Mar 01, 2021 Editorial
On February 10, last, USA Today carried an opinion piece from two contributors that was titled, “Donna Brazile, Michael Steel: These 7 elections reforms will safeguard American democracy” that was remarkable in several respects. It was remarkable in the first place because the seven reforms envisioned came from two politicians from opposing ends of the increasingly rancorous American political divide.
Also, it was not just any two political partisans, but very senior ones in the former chairs of the Democratic National Committee and the Republican National Committee, Donna Brazile and Michael Steele respectively. And the third reason that we at this paper think that the opinion piece and embedded elections reforms put on the table has legs, is because some of those same recommendations can go a far way here in Guyana and make a meaningful difference.
It should be noted that we have taken the liberty of massaging what the two former party chairs made public to close some of the loopholes exposed and much talked about here relative to the March 2020 elections. We do so because we believe that this gives the flexibility that is needed here to meet our own domestic requirements.
First, the former chairs wrote of “establishing a more regular stream of funding for elections” so that “states and localities do not have to rely on private philanthropy and corporations for elections costs.”
We think that elections funding to local political parties must have a limit, be disclosed publicly, and provisions be put in place that prohibit deep pocketed donors from finding ways to undercut the objectives of what is in place, through shells, straws, families, and employees, among others.
Foreign elections observers were sharp in their condemnations of the funding free for all, a lot of it under the table that was a significant contributor to the elections efforts of both of Guyana’s two major political parties. To make matters worse, there were and are continuous whispers, and inflexible postures by many, that much of what was contributed so lavishly came from dirty money.
It is a public secret that some of the more generous donors have sullied reputations, both locally and elsewhere. Campaign financing and political contributions in general are due for a complete overhaul.
Second, the former chairs made a call to “hold social media accountable” which is something with which very few should have objections, given the utter vulgarities and depravities that were part of the dangerous partisan exchanges. Again, we take this to places that are farther than Ms. Brazile and Mr. Steele laid before the American public. We finesse to suit Guyana’s forbidding and unforgiving political and racial contexts.
The social media platforms operating in the local domain must be made to abide by the highest standards of political decorum, with the dignity of all recognized and respected. Even as we say this, there is the understanding that Guyana lacks some of the necessary tools and resources to police comprehensively and effectively the vast open frontier made possible by well-populated and well-utilized social media platforms.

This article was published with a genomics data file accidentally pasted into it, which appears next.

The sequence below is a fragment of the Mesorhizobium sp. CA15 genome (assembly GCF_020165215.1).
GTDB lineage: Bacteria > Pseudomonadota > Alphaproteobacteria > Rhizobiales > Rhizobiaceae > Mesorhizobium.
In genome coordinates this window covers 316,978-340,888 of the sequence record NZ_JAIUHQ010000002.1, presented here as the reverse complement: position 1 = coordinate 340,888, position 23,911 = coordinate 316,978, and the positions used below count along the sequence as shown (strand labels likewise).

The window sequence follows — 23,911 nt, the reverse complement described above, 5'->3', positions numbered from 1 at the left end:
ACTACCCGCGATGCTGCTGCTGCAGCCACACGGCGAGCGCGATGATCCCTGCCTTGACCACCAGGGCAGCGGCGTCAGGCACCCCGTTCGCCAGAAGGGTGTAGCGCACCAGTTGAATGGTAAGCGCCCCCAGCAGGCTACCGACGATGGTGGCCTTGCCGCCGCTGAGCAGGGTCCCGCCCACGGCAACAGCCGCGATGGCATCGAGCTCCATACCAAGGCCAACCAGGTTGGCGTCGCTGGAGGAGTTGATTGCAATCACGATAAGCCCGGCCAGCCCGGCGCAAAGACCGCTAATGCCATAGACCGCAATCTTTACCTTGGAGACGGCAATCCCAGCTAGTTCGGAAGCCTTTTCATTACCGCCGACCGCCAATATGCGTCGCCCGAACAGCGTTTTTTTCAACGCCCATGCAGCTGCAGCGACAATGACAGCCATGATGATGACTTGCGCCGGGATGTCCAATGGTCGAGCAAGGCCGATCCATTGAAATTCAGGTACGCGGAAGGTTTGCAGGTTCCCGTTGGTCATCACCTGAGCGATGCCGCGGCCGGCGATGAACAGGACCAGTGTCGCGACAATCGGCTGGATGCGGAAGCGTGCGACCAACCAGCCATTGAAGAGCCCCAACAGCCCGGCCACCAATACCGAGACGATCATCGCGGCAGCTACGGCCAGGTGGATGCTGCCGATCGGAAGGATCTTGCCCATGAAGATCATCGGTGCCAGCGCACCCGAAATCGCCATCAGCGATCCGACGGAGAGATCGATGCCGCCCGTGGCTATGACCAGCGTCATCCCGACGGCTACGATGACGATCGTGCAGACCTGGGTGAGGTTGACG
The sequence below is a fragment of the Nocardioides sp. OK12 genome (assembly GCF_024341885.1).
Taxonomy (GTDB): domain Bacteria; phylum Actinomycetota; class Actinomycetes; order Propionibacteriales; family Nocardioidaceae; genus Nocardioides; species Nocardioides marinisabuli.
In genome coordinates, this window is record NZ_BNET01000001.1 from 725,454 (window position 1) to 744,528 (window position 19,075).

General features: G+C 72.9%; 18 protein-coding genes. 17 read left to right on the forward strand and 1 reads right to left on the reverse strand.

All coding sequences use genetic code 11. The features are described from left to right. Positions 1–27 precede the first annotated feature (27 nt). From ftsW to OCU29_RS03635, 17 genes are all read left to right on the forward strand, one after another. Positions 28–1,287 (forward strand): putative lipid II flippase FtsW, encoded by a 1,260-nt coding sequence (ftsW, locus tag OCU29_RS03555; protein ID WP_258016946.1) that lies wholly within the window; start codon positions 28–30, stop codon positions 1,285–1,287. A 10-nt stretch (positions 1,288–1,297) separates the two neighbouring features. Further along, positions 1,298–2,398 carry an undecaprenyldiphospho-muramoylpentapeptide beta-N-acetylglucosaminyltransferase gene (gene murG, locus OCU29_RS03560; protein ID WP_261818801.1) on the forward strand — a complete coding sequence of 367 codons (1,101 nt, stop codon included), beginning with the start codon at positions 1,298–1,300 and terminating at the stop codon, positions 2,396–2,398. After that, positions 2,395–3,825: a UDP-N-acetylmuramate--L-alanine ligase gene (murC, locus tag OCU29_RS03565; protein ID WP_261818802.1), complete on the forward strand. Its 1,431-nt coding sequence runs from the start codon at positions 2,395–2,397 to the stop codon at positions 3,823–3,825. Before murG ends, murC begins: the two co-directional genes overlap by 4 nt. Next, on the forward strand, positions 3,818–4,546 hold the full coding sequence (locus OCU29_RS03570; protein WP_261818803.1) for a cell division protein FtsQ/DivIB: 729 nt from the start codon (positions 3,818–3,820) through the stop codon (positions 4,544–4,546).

We need to start somewhere to curb the terrible excesses that raged uncontrolled (by participants) and remained mostly unmanaged (by authorities) during the 19-month period dating from the parliamentary passage of the no confidence motion to the still far from fully supported declaration of elections results. We cannot afford a repeat of what happened from December 2019 to the end of July 2020.
Third, the two opinion writers recommended a revision of the Ethics in Government Act. We agree that this needs more than scrapping and restarting fresh at the local level. From the president on down, to all political activists (who should be registered), and public servants (who should be barred from actively participating in elections, unless an official waiver is obtained), all should be held to the highest standards of ethical behaviour on the pain of the severest sanctions. If there is real seriousness to making a genuine start at elections reforms, then we have to stop pussyfooting around with what sugarcoats matters and handles offenders with kid’s gloves.
Fourth, Ms. Brazile and Mr. Steele called for a better (electronic) registration system. We agree with something like this for Guyana, given the disputes we have had with voters’ lists, eligibility, and suspected political corruptions in the process. That has been one of the bigger bones in Guyana’s electoral throat, and which has remained firmly fastened there. This has to be put to bed once and for all, as part of any honest local electoral reform.
Last, there was the strange via the call to not tolerate candidates who lie. That is, ban them. A first lie is strike one; the second is goodbye, as in out of the party (an opportunity for more deviousness) and away from any elections proceedings. We saw what happened in the U.S. Capitol on January 6, last.
We know what happened here from before March 2nd and afterwards. Two Americans were brave enough and nonpartisan enough to say enough and not again. We have an opportunity to make a start to set elections issues right here from all the hard lessons of last year. We can do so by working to make headway on some of the recommendations from above and adding a whole lot more, all of which are most urgently needed.
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